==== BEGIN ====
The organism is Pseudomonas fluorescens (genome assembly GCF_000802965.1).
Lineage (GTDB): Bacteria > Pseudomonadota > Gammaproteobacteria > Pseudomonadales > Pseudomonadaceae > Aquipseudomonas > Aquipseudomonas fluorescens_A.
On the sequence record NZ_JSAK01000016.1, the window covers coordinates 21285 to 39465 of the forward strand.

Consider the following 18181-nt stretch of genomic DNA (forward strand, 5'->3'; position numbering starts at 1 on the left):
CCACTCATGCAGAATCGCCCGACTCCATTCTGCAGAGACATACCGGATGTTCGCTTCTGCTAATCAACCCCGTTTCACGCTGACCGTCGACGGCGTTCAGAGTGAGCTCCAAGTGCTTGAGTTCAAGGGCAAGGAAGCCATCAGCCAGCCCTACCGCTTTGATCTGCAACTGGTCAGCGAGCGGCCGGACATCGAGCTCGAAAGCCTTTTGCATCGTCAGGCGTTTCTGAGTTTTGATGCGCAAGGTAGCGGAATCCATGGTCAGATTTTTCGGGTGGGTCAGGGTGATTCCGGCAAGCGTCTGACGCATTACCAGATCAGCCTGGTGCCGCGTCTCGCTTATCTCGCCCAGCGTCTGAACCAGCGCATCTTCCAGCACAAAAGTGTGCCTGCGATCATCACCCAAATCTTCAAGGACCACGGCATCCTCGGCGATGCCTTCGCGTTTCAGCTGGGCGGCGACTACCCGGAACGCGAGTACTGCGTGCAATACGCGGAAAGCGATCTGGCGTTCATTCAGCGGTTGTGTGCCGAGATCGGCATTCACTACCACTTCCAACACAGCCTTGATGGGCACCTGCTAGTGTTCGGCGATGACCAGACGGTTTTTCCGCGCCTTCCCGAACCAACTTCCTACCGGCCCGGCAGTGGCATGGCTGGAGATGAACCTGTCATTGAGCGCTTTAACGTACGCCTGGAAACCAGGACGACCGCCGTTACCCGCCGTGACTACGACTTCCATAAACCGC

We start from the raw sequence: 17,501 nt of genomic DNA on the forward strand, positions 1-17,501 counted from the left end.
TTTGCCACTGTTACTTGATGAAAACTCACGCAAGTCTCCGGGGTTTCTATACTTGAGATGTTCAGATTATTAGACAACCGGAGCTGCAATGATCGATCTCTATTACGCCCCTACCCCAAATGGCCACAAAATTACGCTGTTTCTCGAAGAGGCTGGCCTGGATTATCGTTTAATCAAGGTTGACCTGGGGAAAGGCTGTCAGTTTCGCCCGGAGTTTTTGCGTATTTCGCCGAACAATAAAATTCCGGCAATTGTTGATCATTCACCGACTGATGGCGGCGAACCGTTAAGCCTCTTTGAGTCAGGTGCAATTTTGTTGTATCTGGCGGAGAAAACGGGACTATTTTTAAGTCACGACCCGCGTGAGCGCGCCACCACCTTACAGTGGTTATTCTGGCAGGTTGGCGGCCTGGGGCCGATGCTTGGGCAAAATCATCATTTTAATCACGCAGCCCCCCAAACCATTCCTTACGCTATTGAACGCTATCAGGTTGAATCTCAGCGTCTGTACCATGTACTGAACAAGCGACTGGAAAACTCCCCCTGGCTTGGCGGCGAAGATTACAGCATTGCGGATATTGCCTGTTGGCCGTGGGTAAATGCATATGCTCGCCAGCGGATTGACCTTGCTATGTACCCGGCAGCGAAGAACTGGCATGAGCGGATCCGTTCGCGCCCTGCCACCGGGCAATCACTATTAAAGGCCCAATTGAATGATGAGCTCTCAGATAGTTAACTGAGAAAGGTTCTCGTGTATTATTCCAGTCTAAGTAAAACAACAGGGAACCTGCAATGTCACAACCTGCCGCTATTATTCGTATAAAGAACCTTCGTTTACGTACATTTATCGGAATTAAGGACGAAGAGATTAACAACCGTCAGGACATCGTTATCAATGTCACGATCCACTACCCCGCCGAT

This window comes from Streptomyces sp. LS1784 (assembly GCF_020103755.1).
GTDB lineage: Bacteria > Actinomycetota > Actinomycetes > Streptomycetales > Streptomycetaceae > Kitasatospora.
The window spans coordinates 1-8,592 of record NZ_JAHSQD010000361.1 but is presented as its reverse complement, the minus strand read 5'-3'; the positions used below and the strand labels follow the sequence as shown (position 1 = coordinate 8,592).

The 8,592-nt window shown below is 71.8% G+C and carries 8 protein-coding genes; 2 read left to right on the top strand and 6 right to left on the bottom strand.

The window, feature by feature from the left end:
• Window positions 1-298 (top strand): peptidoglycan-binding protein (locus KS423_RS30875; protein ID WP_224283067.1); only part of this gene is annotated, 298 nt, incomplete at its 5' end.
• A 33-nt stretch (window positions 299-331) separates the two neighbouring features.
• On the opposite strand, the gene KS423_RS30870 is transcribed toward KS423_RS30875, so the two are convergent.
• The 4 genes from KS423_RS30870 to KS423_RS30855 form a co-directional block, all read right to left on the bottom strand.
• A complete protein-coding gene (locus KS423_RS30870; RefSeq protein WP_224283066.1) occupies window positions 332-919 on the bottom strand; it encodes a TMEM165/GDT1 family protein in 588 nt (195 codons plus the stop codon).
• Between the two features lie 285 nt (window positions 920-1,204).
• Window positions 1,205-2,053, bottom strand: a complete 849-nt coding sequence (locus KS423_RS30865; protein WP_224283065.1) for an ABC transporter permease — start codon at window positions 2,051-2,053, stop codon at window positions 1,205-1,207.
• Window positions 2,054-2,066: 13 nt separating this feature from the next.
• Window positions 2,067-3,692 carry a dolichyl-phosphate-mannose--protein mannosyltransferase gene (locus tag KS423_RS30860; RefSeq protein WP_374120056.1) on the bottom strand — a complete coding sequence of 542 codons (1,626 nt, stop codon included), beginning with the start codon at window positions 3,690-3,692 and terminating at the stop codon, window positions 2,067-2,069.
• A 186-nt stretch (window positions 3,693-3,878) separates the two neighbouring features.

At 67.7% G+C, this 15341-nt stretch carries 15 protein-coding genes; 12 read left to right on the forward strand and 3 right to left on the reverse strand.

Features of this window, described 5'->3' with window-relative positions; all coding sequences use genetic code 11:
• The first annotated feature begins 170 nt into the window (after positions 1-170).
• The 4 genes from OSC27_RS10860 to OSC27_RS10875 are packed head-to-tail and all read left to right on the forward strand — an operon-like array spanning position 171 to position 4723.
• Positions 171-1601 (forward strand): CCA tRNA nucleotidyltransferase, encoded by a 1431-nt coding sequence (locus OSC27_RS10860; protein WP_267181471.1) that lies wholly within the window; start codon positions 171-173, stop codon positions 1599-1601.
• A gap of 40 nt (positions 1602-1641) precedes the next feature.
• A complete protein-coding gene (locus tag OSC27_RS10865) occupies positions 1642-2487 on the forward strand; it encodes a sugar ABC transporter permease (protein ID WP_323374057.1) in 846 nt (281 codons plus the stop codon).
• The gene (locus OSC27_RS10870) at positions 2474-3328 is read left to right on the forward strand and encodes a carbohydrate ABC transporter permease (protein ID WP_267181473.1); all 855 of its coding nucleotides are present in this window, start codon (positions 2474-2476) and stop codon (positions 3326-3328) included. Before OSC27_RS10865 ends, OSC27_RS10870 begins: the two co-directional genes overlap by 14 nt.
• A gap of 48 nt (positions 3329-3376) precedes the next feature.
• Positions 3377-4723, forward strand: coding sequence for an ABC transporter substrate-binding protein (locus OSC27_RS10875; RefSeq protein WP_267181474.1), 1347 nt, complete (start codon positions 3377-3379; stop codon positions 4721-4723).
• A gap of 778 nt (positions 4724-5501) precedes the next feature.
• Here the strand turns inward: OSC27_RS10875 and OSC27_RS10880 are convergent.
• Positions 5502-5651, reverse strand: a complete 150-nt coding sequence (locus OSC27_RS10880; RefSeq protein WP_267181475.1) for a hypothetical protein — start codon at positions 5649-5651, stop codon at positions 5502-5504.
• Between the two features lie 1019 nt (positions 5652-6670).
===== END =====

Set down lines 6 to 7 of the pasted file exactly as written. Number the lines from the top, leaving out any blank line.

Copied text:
We start from the raw sequence: 17,501 nt of genomic DNA on the forward strand, positions 1-17,501 counted from the left end.
TTTGCCACTGTTACTTGATGAAAACTCACGCAAGTCTCCGGGGTTTCTATACTTGAGATGTTCAGATTATTAGACAACCGGAGCTGCAATGATCGATCTCTATTACGCCCCTACCCCAAATGGCCACAAAATTACGCTGTTTCTCGAAGAGGCTGGCCTGGATTATCGTTTAATCAAGGTTGACCTGGGGAAAGGCTGTCAGTTTCGCCCGGAGTTTTTGCGTATTTCGCCGAACAATAAAATTCCGGCAATTGTTGATCATTCACCGACTGATGGCGGCGAACCGTTAAGCCTCTTTGAGTCAGGTGCAATTTTGTTGTATCTGGCGGAGAAAACGGGACTATTTTTAAGTCACGACCCGCGTGAGCGCGCCACCACCTTACAGTGGTTATTCTGGCAGGTTGGCGGCCTGGGGCCGATGCTTGGGCAAAATCATCATTTTAATCACGCAGCCCCCCAAACCATTCCTTACGCTATTGAACGCTATCAGGTTGAATCTCAGCGTCTGTACCATGTACTGAACAAGCGACTGGAAAACTCCCCCTGGCTTGGCGGCGAAGATTACAGCATTGCGGATATTGCCTGTTGGCCGTGGGTAAATGCATATGCTCGCCAGCGGATTGACCTTGCTATGTACCCGGCAGCGAAGAACTGGCATGAGCGGATCCGTTCGCGCCCTGCCACCGGGCAATCACTATTAAAGGCCCAATTGAATGATGAGCTCTCAGATAGTTAACTGAGAAAGGTTCTCGTGTATTATTCCAGTCTAAGTAAAACAACAGGGAACCTGCAATGTCACAACCTGCCGCTATTATTCGTATAAAGAACCTTCGTTTACGTACATTTATCGGAATTAAGGACGAAGAGATTAACAACCGTCAGGACATCGTTATCAATGTCACGATCCACTACCCCGCCGAT